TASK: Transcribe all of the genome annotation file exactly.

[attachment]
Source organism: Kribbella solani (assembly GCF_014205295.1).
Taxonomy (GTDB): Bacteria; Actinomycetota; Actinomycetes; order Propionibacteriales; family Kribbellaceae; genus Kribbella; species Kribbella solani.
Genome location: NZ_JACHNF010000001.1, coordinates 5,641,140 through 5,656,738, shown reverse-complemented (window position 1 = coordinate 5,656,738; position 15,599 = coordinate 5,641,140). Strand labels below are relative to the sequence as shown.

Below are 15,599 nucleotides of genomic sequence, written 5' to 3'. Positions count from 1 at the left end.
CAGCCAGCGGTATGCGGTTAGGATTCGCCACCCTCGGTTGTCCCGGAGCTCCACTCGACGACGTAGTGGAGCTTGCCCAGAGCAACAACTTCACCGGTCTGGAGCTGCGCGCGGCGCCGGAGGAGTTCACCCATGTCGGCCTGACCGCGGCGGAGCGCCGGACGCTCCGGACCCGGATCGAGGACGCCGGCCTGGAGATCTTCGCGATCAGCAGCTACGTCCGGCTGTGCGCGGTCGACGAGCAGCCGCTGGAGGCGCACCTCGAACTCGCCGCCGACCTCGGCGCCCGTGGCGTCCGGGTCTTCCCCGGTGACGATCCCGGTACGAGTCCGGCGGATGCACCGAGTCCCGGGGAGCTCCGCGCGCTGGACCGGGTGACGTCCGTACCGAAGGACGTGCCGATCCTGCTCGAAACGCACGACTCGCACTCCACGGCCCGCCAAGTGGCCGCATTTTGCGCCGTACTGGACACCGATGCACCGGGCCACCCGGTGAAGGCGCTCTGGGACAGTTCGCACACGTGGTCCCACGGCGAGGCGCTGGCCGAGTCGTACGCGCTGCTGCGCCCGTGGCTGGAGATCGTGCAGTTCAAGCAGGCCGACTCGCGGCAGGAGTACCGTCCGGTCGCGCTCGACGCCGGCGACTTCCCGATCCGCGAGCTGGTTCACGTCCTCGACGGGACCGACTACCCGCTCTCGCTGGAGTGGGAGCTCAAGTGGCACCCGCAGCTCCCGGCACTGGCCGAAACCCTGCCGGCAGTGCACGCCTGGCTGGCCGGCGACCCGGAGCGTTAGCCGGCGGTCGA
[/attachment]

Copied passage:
Source organism: Kribbella solani (assembly GCF_014205295.1).
Taxonomy (GTDB): Bacteria; Actinomycetota; Actinomycetes; order Propionibacteriales; family Kribbellaceae; genus Kribbella; species Kribbella solani.
Genome location: NZ_JACHNF010000001.1, coordinates 5,641,140 through 5,656,738, shown reverse-complemented (window position 1 = coordinate 5,656,738; position 15,599 = coordinate 5,641,140). Strand labels below are relative to the sequence as shown.

Below are 15,599 nucleotides of genomic sequence, written 5' to 3'. Positions count from 1 at the left end.
CAGCCAGCGGTATGCGGTTAGGATTCGCCACCCTCGGTTGTCCCGGAGCTCCACTCGACGACGTAGTGGAGCTTGCCCAGAGCAACAACTTCACCGGTCTGGAGCTGCGCGCGGCGCCGGAGGAGTTCACCCATGTCGGCCTGACCGCGGCGGAGCGCCGGACGCTCCGGACCCGGATCGAGGACGCCGGCCTGGAGATCTTCGCGATCAGCAGCTACGTCCGGCTGTGCGCGGTCGACGAGCAGCCGCTGGAGGCGCACCTCGAACTCGCCGCCGACCTCGGCGCCCGTGGCGTCCGGGTCTTCCCCGGTGACGATCCCGGTACGAGTCCGGCGGATGCACCGAGTCCCGGGGAGCTCCGCGCGCTGGACCGGGTGACGTCCGTACCGAAGGACGTGCCGATCCTGCTCGAAACGCACGACTCGCACTCCACGGCCCGCCAAGTGGCCGCATTTTGCGCCGTACTGGACACCGATGCACCGGGCCACCCGGTGAAGGCGCTCTGGGACAGTTCGCACACGTGGTCCCACGGCGAGGCGCTGGCCGAGTCGTACGCGCTGCTGCGCCCGTGGCTGGAGATCGTGCAGTTCAAGCAGGCCGACTCGCGGCAGGAGTACCGTCCGGTCGCGCTCGACGCCGGCGACTTCCCGATCCGCGAGCTGGTTCACGTCCTCGACGGGACCGACTACCCGCTCTCGCTGGAGTGGGAGCTCAAGTGGCACCCGCAGCTCCCGGCACTGGCCGAAACCCTGCCGGCAGTGCACGCCTGGCTGGCCGGCGACCCGGAGCGTTAGCCGGCGGTCGA